A roast chicken is a versatile meal. Serve it up as weekday dinner, or fancy it up for a Sunday feast. However, to make a great roast chicken, there are a few common mistakes you need to avoid. By slightly tweaking the seasoning and cooking temperature, you’re on your way to the best roast chicken you’ve ever had!
If you haven’t mastered making the perfect roast chicken, then it’s time to start finetuning your roasting skills. Making a roast chicken is not really all that difficult, and once you’ve nailed it, there are endless variations and recipes you can try. You will truly thank yourself for having mastered this satisfying dinner dish!
You’d think that buying the chicken is the easiest part, right? Unfortunately, many home cooks don’t pay any attention to the birds they buy, which ends up having quite a big influence on your final product. Firstly, avoid previously frozen chickens, and instead go for fresh chickens (the fresher the better). Previously frozen meat has a tendency to dry out upon cooking, and this automatically leads to a roast chicken than is much drier than what you were hoping for.
Secondly, avoid buying brine-injected chicken. The industry uses this technique to make chickens juicier (at the same time saving themselves a few bucks too, because you pay more!), however, such brine-injection can have a detrimental effect on the flavor of your roast. Moreover, you can always brine the chicken yourself if you want to. That way you have full control over what goes into your chicken.
Thirdly, try to buy pasture-raised chickens. The food that chickens feed on will ultimately influence the taste of the meat, much like how different soil types can influence the taste of vegetables. Thus, a pasture-raised chicken will have much more flavor than a discounted cage bird. In the end you want healthy, happy chickens for your roast!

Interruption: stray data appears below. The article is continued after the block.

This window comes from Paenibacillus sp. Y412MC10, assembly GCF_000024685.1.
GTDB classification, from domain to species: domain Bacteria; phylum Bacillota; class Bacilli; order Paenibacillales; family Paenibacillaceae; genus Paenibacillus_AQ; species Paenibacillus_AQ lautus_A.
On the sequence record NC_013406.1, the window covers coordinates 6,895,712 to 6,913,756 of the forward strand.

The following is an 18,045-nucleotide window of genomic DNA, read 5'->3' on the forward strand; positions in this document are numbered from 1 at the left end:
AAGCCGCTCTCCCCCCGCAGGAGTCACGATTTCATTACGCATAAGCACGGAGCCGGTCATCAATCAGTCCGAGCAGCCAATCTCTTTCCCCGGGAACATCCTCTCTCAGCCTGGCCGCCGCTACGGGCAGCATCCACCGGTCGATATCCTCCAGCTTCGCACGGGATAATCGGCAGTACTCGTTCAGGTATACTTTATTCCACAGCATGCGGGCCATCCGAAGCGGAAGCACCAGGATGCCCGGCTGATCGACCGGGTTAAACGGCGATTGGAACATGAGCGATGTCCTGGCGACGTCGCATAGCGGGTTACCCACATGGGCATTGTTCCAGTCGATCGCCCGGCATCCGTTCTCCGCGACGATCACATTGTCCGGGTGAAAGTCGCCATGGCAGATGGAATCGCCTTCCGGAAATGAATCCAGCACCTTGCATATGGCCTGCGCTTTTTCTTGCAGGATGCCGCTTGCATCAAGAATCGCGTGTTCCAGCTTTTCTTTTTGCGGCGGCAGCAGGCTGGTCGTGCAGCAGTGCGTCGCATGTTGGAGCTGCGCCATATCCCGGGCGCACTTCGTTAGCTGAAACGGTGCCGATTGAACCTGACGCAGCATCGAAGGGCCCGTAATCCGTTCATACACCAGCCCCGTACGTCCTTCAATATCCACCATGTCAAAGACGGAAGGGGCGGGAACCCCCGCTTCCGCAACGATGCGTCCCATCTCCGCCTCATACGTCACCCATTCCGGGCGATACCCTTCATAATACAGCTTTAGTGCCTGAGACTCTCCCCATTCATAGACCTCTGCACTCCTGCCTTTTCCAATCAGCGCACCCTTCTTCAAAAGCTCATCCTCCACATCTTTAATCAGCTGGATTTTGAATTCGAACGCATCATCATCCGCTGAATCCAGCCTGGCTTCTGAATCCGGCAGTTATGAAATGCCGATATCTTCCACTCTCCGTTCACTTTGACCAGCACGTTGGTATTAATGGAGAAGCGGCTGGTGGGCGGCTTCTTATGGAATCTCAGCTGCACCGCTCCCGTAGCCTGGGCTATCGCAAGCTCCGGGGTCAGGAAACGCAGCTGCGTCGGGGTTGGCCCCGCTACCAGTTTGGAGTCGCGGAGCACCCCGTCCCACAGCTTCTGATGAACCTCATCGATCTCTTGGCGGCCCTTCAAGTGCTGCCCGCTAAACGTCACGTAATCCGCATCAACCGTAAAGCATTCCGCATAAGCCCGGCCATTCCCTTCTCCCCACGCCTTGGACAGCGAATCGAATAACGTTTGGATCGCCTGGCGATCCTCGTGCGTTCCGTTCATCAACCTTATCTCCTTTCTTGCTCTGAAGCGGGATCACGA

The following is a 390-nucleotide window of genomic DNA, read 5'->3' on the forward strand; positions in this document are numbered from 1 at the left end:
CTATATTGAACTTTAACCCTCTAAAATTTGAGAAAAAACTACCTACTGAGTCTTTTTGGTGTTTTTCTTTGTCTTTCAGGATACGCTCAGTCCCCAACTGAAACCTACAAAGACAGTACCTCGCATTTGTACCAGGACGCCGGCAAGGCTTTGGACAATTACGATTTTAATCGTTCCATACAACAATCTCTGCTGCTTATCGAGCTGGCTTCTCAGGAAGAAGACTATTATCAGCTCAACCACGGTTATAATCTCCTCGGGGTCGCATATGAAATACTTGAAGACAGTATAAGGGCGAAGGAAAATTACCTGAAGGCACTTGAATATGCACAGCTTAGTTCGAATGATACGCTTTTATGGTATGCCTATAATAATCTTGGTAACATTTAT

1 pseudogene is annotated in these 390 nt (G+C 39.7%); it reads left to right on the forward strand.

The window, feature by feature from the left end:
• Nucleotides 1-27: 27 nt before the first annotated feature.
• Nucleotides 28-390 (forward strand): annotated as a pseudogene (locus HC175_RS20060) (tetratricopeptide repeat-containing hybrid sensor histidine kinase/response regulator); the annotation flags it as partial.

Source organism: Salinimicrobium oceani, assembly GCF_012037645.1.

Don’t ever skimp on seasoning! Salt draws out moisture in the chicken skin, and by seasoning the chicken liberally, it will help to render the fat, which in turn will give you deliciously crispy skin. But don’t forget the often-neglected parts of the bird. Make sure to season the whole bird: backside, wings, drumsticks, and even the inside cavity. Add aromatics like garlic cloves (smashed), fresh herbs (thyme and oregano), onions (chopped), and lemons (halved) to enhance the flavor even more.
For extra crispy skin, poke holes into the bird before placing it in the oven. The holes will allow the rendered fat and juices to run out, leading to crispier skin. But don’t make the holes too deep, since this will cause the meat itself to dry out. You only want to penetrate the topmost fatty deposits.
If you put a cold bird directly into a hot oven, the roasting time will increase. This can lead to your bird cooking unevenly, leaving you with a bird that is both somewhat undercooked and somewhat dry. Also, make sure you dry the chicken skin properly before roasting it, which will aid the crisping process (instead of the skin staying soggy!).
The first thing on your mind when your roast comes out of the oven, is probably to start digging in, but it’s worth waiting a few minutes. By letting the chicken rest, you allow all the juices to be redistributed evenly throughout the bird. Thus, if you cut into the bird too soon instead of waiting, the juices will seep out and leave the meat dry.
If you plan on regularly making roast chicken, it would be wise to invest in a few handy tools. Buy a good quality roasting pan that will fit a whole chicken, but which can also be used for other foods such as vegetables. Make sure you always use a decent quality thermometer: this is the best way to know when your chicken is properly cooked. The thickest part of either the white breast meat or dark thigh meat should register at 165°F or 74°C. At this temperature your chicken is safe from Salmonella, but still juicy and tasty!